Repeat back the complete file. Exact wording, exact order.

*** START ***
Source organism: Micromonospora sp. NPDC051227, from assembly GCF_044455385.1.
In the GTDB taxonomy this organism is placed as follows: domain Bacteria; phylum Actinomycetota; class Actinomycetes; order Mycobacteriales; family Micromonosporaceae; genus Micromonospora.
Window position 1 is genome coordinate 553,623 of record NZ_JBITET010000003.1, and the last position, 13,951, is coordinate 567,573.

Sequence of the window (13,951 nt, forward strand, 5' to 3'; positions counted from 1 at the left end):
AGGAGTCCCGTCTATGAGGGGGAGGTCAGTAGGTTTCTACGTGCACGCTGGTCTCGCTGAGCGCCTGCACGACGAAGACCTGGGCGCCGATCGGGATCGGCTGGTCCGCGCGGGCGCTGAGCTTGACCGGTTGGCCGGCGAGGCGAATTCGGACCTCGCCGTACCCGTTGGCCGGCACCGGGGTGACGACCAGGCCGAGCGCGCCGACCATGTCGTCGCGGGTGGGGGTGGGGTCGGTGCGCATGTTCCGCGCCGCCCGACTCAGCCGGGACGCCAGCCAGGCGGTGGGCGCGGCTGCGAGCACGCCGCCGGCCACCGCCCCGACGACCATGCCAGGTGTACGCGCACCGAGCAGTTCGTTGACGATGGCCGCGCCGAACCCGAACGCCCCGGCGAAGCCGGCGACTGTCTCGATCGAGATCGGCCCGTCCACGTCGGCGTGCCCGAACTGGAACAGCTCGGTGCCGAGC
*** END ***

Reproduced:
Source organism: Micromonospora sp. NPDC051227, from assembly GCF_044455385.1.
In the GTDB taxonomy this organism is placed as follows: domain Bacteria; phylum Actinomycetota; class Actinomycetes; order Mycobacteriales; family Micromonosporaceae; genus Micromonospora.
Window position 1 is genome coordinate 553,623 of record NZ_JBITET010000003.1, and the last position, 13,951, is coordinate 567,573.

Sequence of the window (13,951 nt, forward strand, 5' to 3'; positions counted from 1 at the left end):
AGGAGTCCCGTCTATGAGGGGGAGGTCAGTAGGTTTCTACGTGCACGCTGGTCTCGCTGAGCGCCTGCACGACGAAGACCTGGGCGCCGATCGGGATCGGCTGGTCCGCGCGGGCGCTGAGCTTGACCGGTTGGCCGGCGAGGCGAATTCGGACCTCGCCGTACCCGTTGGCCGGCACCGGGGTGACGACCAGGCCGAGCGCGCCGACCATGTCGTCGCGGGTGGGGGTGGGGTCGGTGCGCATGTTCCGCGCCGCCCGACTCAGCCGGGACGCCAGCCAGGCGGTGGGCGCGGCTGCGAGCACGCCGCCGGCCACCGCCCCGACGACCATGCCAGGTGTACGCGCACCGAGCAGTTCGTTGACGATGGCCGCGCCGAACCCGAACGCCCCGGCGAAGCCGGCGACTGTCTCGATCGAGATCGGCCCGTCCACGTCGGCGTGCCCGAACTGGAACAGCTCGGTGCCGAGC